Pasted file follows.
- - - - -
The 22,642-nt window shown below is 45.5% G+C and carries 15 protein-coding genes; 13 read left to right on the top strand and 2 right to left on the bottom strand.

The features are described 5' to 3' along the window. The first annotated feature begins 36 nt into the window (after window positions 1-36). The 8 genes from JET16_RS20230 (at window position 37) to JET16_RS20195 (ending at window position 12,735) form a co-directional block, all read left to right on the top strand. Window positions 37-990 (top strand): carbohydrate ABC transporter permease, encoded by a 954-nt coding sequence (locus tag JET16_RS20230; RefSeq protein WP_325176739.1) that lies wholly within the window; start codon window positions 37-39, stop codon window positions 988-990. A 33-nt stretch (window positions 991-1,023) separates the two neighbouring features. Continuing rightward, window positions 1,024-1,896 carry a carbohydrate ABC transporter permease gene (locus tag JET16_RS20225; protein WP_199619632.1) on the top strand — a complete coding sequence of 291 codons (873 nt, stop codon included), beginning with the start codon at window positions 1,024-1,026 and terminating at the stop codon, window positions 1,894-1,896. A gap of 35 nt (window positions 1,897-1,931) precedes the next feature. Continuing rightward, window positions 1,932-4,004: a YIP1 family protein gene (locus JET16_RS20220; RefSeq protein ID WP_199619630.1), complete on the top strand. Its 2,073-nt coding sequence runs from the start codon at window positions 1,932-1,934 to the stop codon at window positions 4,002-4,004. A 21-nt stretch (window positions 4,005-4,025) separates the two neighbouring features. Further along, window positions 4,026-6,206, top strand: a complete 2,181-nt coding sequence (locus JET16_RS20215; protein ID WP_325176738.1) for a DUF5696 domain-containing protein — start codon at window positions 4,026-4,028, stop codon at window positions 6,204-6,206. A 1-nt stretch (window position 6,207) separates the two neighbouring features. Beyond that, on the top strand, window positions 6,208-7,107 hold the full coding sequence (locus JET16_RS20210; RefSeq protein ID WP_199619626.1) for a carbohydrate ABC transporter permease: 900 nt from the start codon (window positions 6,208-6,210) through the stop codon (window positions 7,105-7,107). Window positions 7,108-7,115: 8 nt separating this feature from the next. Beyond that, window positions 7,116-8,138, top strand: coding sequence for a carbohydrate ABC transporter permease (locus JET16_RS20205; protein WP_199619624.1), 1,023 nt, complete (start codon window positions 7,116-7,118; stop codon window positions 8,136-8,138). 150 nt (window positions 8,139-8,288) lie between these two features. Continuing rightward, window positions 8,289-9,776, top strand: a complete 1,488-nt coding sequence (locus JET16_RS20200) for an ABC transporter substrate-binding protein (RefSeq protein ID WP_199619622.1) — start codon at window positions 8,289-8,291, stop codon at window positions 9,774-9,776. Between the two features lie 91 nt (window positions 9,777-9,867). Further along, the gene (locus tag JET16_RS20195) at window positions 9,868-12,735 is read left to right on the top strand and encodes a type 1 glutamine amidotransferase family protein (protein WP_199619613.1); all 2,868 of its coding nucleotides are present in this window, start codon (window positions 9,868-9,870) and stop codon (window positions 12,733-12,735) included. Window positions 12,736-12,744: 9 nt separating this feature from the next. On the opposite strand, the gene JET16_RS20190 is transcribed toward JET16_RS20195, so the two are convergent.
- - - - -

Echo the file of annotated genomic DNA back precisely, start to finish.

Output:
The 22,642-nt window shown below is 45.5% G+C and carries 15 protein-coding genes; 13 read left to right on the top strand and 2 right to left on the bottom strand.

The features are described 5' to 3' along the window. The first annotated feature begins 36 nt into the window (after window positions 1-36). The 8 genes from JET16_RS20230 (at window position 37) to JET16_RS20195 (ending at window position 12,735) form a co-directional block, all read left to right on the top strand. Window positions 37-990 (top strand): carbohydrate ABC transporter permease, encoded by a 954-nt coding sequence (locus tag JET16_RS20230; RefSeq protein WP_325176739.1) that lies wholly within the window; start codon window positions 37-39, stop codon window positions 988-990. A 33-nt stretch (window positions 991-1,023) separates the two neighbouring features. Continuing rightward, window positions 1,024-1,896 carry a carbohydrate ABC transporter permease gene (locus tag JET16_RS20225; protein WP_199619632.1) on the top strand — a complete coding sequence of 291 codons (873 nt, stop codon included), beginning with the start codon at window positions 1,024-1,026 and terminating at the stop codon, window positions 1,894-1,896. A gap of 35 nt (window positions 1,897-1,931) precedes the next feature. Continuing rightward, window positions 1,932-4,004: a YIP1 family protein gene (locus JET16_RS20220; RefSeq protein ID WP_199619630.1), complete on the top strand. Its 2,073-nt coding sequence runs from the start codon at window positions 1,932-1,934 to the stop codon at window positions 4,002-4,004. A 21-nt stretch (window positions 4,005-4,025) separates the two neighbouring features. Further along, window positions 4,026-6,206, top strand: a complete 2,181-nt coding sequence (locus JET16_RS20215; protein ID WP_325176738.1) for a DUF5696 domain-containing protein — start codon at window positions 4,026-4,028, stop codon at window positions 6,204-6,206. A 1-nt stretch (window position 6,207) separates the two neighbouring features. Beyond that, on the top strand, window positions 6,208-7,107 hold the full coding sequence (locus JET16_RS20210; RefSeq protein ID WP_199619626.1) for a carbohydrate ABC transporter permease: 900 nt from the start codon (window positions 6,208-6,210) through the stop codon (window positions 7,105-7,107). Window positions 7,108-7,115: 8 nt separating this feature from the next. Beyond that, window positions 7,116-8,138, top strand: coding sequence for a carbohydrate ABC transporter permease (locus JET16_RS20205; protein WP_199619624.1), 1,023 nt, complete (start codon window positions 7,116-7,118; stop codon window positions 8,136-8,138). 150 nt (window positions 8,139-8,288) lie between these two features. Continuing rightward, window positions 8,289-9,776, top strand: a complete 1,488-nt coding sequence (locus JET16_RS20200) for an ABC transporter substrate-binding protein (RefSeq protein ID WP_199619622.1) — start codon at window positions 8,289-8,291, stop codon at window positions 9,774-9,776. Between the two features lie 91 nt (window positions 9,777-9,867). Further along, the gene (locus tag JET16_RS20195) at window positions 9,868-12,735 is read left to right on the top strand and encodes a type 1 glutamine amidotransferase family protein (protein WP_199619613.1); all 2,868 of its coding nucleotides are present in this window, start codon (window positions 9,868-9,870) and stop codon (window positions 12,733-12,735) included. Window positions 12,736-12,744: 9 nt separating this feature from the next. On the opposite strand, the gene JET16_RS20190 is transcribed toward JET16_RS20195, so the two are convergent.